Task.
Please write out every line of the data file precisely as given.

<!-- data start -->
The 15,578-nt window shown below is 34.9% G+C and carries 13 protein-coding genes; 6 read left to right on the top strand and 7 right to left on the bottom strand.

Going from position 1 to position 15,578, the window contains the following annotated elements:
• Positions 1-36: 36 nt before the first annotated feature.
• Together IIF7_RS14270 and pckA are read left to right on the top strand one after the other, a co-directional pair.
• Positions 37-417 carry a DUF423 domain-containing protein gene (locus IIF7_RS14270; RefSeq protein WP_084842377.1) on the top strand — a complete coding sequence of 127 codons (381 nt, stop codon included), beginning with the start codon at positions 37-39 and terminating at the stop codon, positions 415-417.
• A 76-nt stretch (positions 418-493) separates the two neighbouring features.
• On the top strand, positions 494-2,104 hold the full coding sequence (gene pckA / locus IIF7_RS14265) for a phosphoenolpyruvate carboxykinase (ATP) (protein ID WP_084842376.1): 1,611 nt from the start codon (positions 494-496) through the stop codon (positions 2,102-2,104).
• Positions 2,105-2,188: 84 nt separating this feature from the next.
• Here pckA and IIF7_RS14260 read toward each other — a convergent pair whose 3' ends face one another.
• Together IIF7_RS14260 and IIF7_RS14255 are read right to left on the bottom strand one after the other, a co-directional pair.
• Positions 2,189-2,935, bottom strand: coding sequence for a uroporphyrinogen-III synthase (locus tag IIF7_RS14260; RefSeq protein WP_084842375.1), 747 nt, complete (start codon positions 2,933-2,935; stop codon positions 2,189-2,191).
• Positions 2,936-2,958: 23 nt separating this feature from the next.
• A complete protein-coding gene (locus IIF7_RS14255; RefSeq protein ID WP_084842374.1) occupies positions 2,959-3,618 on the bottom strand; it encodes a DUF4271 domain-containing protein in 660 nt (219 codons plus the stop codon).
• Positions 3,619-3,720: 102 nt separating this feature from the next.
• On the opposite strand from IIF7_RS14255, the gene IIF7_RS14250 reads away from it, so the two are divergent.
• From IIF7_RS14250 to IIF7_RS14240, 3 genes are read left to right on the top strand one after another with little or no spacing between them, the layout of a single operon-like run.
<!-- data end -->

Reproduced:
The 15,578-nt window shown below is 34.9% G+C and carries 13 protein-coding genes; 6 read left to right on the top strand and 7 right to left on the bottom strand.

Going from position 1 to position 15,578, the window contains the following annotated elements:
• Positions 1-36: 36 nt before the first annotated feature.
• Together IIF7_RS14270 and pckA are read left to right on the top strand one after the other, a co-directional pair.
• Positions 37-417 carry a DUF423 domain-containing protein gene (locus IIF7_RS14270; RefSeq protein WP_084842377.1) on the top strand — a complete coding sequence of 127 codons (381 nt, stop codon included), beginning with the start codon at positions 37-39 and terminating at the stop codon, positions 415-417.
• A 76-nt stretch (positions 418-493) separates the two neighbouring features.
• On the top strand, positions 494-2,104 hold the full coding sequence (gene pckA / locus IIF7_RS14265) for a phosphoenolpyruvate carboxykinase (ATP) (protein ID WP_084842376.1): 1,611 nt from the start codon (positions 494-496) through the stop codon (positions 2,102-2,104).
• Positions 2,105-2,188: 84 nt separating this feature from the next.
• Here pckA and IIF7_RS14260 read toward each other — a convergent pair whose 3' ends face one another.
• Together IIF7_RS14260 and IIF7_RS14255 are read right to left on the bottom strand one after the other, a co-directional pair.
• Positions 2,189-2,935, bottom strand: coding sequence for a uroporphyrinogen-III synthase (locus tag IIF7_RS14260; RefSeq protein WP_084842375.1), 747 nt, complete (start codon positions 2,933-2,935; stop codon positions 2,189-2,191).
• Positions 2,936-2,958: 23 nt separating this feature from the next.
• A complete protein-coding gene (locus IIF7_RS14255; RefSeq protein ID WP_084842374.1) occupies positions 2,959-3,618 on the bottom strand; it encodes a DUF4271 domain-containing protein in 660 nt (219 codons plus the stop codon).
• Positions 3,619-3,720: 102 nt separating this feature from the next.
• On the opposite strand from IIF7_RS14255, the gene IIF7_RS14250 reads away from it, so the two are divergent.
• From IIF7_RS14250 to IIF7_RS14240, 3 genes are read left to right on the top strand one after another with little or no spacing between them, the layout of a single operon-like run.